This week we are wrapping up TCM’s 2013 31 Days of Oscar. I hope you’ve been able to find some new favorites through this and weren’t overwhelmed with my having 25 must-sees listed at the bottom of every post.
Also, thanks so much to everyone who participated in the Oscars Twitter Party last night! We’ll do another movie night Twitter party sometime soon!
TCM saved a lot of great ones for this last week, so this was a really tough choice, especially since one of my all-time favorites, The Best Years of Our Lives, is airing later this week. However, I’ve already featured that one here, so while I must insist you also watch it, I wanted to highlight a new feature while I had the chance.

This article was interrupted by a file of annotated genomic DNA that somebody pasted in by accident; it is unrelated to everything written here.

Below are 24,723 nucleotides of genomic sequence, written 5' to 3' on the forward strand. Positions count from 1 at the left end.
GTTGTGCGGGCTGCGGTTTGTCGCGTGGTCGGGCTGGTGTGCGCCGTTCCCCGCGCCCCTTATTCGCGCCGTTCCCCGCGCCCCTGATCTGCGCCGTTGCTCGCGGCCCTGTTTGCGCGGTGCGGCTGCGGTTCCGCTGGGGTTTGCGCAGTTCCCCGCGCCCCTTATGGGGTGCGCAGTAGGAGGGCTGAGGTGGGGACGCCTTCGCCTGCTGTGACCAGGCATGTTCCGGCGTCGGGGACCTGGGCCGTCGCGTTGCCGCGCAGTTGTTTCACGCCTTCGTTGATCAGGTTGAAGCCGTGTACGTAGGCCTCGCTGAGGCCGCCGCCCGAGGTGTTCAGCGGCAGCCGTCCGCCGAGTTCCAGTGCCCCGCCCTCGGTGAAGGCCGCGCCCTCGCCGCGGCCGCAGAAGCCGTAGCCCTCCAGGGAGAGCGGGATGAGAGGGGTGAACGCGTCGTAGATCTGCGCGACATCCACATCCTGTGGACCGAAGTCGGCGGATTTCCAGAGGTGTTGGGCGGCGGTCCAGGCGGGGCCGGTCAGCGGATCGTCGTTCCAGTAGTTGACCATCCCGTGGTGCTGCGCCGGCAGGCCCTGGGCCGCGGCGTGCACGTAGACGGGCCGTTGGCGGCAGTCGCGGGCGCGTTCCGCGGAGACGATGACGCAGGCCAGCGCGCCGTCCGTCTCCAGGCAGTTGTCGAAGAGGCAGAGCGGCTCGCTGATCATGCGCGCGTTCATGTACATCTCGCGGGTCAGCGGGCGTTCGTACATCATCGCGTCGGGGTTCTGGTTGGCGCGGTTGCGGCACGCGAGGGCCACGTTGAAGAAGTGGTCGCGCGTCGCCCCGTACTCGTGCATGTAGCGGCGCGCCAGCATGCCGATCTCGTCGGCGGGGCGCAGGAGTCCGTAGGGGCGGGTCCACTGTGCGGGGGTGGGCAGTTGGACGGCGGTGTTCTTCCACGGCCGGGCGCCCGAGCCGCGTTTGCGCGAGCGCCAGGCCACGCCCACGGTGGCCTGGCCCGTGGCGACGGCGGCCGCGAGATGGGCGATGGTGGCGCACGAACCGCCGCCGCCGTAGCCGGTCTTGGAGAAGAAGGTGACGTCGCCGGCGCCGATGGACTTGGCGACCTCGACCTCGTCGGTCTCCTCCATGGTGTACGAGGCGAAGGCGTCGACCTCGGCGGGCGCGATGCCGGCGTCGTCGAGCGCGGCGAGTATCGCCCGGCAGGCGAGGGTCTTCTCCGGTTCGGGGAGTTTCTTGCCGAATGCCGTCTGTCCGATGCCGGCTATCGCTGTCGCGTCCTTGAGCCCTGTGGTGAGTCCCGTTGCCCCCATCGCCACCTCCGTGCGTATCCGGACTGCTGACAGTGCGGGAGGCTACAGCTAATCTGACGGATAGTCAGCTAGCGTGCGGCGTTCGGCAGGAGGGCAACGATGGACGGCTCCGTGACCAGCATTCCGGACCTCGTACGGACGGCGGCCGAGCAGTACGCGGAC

Sir Wilfred Robarts (Charles Laughton) is a snarky, imposing criminal defense attorney (think Mr. Fredrickson from “Up”) who’s on his last leg, career-wise. He’s been told by his doctors that he’s not allowed to take on any more criminal cases, but rather than go quietly into the night, he takes on one ‘last’ case, a doozy. A murder trial. A murder trial where the defendant looks to be hopelessly railroaded. The perfect way to go out with a bang (though hopefully, not with a heart attack!)
Leonard Vole (Tyrone Power, in his final film before his own heart attack) is an ex-servicemember who’s something of a drifter. He hasn’t had any steady employment since WWII and doesn’t seem to be motivated to learn a trade. He likes to invent gadgets and try to market them, but he’s no good at marketing either. So he goes from odd-job to odd-job barely making ends meet for him and his wife, Christine (Marlene Dietrich).